3 Signs it's Time to Invest in Professional Architectural Photography
Do-It-Yourself (DIY) architectural photography seems like a great idea at first: save some bucks and get your company marketing exposure without the cost of a professional photographer, right? But what your DIY habit is likely doing is costing you money in terms of your firm’s image and promotional stance.
1. You are preparing a big proposal and have no [good] photos of that type of project. Professional architectural photographers know time is money, and know you need gorgeous images to show so you can strike while the iron is hot. Your project portfolio can be a strategic collection showing the best aspects of your work, not just a random grouping of 50 bad phone pictures for each project. They ensure that whatever you want to visually communicate gets heard — loud and clear. If you are getting a client proposal, sell or cut sheet ready, you will have professional photos showing that type of work already at your fingertips.
2. Your project managers have been taking photos, with less-than-ideal results. They are on site at a job, focusing the super, juggling a million different things. How certain are you that your project manager won’t forget to take a certain shot, or take the worst shots known to man? Project managers are not professional photographers. There, I said it. Along with the skill and experience it takes to make architectural photography sing, a professional photographer captures, lights and retouches images in a way project managers can’t begin to do. Besides, don’t you want your project manager focused on the details of construction or renovation … and not learning Photoshop on the side?
3. Your photos may look good enough to you, but scream “amateur” to potential clients. At a glance, you believe, your images are on par with the very best of the architectural photographers out there. But that one cool effect you keep seeing is actually called sun flare, and it’s something professional photographers try and avoid. And Keystoning, where a structure or space’s verticals converge (falling away from the viewer in the frame), is not ideal. These results arise from a DIY photographer’s lack of understanding of perspective and how to minimize or correct these issues, which comes with professional experience. These are photography sensibilities professionals understand, just like your firm understands how to design and construct buildings.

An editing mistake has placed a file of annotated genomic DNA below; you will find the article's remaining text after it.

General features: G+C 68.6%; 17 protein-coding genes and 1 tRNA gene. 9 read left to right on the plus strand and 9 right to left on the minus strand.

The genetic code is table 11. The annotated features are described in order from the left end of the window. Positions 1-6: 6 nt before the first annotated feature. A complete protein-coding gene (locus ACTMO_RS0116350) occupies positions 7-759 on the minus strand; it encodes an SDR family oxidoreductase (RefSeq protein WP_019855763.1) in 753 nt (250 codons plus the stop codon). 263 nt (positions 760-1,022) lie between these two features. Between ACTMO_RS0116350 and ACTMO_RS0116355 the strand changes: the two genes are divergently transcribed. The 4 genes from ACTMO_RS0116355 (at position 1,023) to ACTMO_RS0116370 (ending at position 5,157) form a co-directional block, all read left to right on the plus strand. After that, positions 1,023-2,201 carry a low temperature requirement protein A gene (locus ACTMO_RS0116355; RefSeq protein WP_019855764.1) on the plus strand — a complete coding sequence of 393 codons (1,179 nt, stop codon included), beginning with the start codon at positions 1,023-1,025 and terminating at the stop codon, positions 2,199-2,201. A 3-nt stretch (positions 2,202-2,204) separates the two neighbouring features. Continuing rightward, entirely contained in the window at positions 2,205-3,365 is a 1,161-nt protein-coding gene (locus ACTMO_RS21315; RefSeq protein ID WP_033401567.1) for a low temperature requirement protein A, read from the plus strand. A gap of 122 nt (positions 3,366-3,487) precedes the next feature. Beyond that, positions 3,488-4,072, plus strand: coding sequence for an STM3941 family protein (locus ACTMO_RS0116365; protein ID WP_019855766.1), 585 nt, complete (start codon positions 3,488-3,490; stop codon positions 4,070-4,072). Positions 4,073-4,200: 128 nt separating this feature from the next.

DIY architectural photography may seem as if it’s saving you money. But it costs you in terms of credibility and future business — more than you may even realize. Much is involved beyond snapping quick shots at a construction or project site, including staging the location, designing your images and capturing captivating compositions. Because of this, your business is negatively impacted in two ways – first, when potential clients sub-consciously wonder if you cut corners on photography, what else do you cut corners on? Materials? Safety? And second, when your employees are being distracted from their main responsibilities because they [also] had to take snapshots. Letting experienced experts handle your architectural photography just makes good business sense.
About Heather Conley
I've been a marketing professional for more than 20 years and am still marketing now, with my camera. I'm happiest when interactively collaborating with my clients and shooting on location - - particularly when I can get up high on a ladder or in a lift bucket! Gone are the days when a creative 'team' came to the table to manage a project. The middlemen have disappeared, so the creative direction, technical knowledge and project management skills I offer give my clients great value and help them simplify the process. As the daughter of a custom woodworker, one of my first gifts as a child was not an Easy-Bake Oven, but a tool belt to start building something. An appreciation of the finer details and quality of craftsmanship is at the foundation of what I do; the passion and artistry I deliver for my clients is why we continue to collaborate year after year.